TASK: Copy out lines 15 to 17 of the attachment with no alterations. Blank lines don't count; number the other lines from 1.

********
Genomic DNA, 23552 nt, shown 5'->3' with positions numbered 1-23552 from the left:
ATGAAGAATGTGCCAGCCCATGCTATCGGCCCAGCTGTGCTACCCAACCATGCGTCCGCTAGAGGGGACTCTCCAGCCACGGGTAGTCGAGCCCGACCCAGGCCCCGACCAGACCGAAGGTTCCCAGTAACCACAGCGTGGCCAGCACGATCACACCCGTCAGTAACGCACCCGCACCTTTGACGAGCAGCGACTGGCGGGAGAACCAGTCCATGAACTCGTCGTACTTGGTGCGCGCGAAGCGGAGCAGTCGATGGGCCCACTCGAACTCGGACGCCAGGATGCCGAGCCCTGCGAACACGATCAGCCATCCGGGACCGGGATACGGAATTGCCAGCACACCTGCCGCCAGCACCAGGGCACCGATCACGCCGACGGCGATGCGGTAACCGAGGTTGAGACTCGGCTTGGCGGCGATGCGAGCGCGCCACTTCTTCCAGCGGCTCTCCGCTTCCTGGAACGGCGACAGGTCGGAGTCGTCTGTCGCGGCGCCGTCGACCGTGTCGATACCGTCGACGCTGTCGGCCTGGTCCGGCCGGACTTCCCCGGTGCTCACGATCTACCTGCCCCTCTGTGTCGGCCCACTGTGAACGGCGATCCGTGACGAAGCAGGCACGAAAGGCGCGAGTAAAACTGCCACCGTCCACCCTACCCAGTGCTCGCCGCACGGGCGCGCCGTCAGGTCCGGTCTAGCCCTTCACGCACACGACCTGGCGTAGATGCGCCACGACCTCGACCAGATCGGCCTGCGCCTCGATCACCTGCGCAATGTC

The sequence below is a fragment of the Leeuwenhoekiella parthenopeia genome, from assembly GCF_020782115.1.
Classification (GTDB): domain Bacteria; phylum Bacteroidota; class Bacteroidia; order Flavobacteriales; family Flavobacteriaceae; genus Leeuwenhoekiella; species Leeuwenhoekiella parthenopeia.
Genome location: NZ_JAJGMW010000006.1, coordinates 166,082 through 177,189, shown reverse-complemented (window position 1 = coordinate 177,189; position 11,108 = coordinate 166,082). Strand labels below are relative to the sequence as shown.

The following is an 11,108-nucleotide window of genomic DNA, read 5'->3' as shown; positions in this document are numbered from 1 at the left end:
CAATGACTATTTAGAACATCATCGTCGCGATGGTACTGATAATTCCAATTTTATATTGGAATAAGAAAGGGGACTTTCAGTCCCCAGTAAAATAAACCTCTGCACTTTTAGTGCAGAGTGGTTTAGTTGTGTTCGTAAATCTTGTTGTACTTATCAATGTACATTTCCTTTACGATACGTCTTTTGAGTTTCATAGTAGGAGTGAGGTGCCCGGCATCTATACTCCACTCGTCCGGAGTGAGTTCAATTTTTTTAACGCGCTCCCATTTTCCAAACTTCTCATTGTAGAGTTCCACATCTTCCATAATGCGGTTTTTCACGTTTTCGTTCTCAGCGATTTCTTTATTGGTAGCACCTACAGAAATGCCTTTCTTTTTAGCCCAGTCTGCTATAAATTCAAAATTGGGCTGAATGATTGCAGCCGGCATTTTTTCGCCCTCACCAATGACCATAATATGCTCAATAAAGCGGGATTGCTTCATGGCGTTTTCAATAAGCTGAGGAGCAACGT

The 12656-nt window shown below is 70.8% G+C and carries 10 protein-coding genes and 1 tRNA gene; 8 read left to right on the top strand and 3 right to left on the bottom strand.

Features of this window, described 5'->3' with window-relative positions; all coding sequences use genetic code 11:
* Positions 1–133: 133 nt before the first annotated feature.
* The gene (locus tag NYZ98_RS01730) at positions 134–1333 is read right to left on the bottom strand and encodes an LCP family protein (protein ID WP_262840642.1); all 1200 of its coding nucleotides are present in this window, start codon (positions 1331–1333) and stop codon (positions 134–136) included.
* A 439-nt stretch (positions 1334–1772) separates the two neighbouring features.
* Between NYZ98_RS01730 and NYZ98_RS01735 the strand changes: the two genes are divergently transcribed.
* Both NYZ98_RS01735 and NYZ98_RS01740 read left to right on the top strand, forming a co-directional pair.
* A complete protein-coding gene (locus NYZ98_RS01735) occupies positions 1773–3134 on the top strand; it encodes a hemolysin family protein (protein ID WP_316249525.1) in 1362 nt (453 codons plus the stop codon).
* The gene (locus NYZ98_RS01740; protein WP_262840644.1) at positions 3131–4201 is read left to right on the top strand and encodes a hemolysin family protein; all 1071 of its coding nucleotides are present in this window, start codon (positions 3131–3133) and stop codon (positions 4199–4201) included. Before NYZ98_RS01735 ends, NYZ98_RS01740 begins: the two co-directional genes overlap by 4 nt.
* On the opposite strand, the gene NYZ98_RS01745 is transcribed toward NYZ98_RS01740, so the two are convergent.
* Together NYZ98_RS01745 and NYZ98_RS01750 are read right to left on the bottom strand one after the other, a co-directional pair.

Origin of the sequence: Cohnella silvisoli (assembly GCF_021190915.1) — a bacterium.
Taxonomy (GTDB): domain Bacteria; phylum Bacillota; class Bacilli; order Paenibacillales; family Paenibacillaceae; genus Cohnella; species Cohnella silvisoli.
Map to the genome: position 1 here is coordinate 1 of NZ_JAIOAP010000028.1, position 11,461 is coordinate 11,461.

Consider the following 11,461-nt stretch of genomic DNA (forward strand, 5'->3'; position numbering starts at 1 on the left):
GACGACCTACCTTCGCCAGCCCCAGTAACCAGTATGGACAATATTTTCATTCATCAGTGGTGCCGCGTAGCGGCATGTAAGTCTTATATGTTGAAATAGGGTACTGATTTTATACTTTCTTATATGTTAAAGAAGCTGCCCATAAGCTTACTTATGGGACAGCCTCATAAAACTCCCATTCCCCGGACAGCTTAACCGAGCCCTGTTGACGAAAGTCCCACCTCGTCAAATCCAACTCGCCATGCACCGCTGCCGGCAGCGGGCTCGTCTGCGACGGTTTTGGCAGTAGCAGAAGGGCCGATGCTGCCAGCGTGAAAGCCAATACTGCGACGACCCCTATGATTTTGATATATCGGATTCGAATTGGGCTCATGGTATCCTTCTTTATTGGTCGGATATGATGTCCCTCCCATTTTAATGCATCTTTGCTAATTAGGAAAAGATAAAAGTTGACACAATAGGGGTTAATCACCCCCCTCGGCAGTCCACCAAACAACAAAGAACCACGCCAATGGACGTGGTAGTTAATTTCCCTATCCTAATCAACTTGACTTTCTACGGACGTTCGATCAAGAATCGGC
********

* A complete protein-coding gene (locus NYZ98_RS01735) occupies positions 1773–3134 on the top strand; it encodes a hemolysin family protein (protein ID WP_316249525.1) in 1362 nt (453 codons plus the stop codon).
* The gene (locus NYZ98_RS01740; protein WP_262840644.1) at positions 3131–4201 is read left to right on the top strand and encodes a hemolysin family protein; all 1071 of its coding nucleotides are present in this window, start codon (positions 3131–3133) and stop codon (positions 4199–4201) included. Before NYZ98_RS01735 ends, NYZ98_RS01740 begins: the two co-directional genes overlap by 4 nt.
* On the opposite strand, the gene NYZ98_RS01745 is transcribed toward NYZ98_RS01740, so the two are convergent.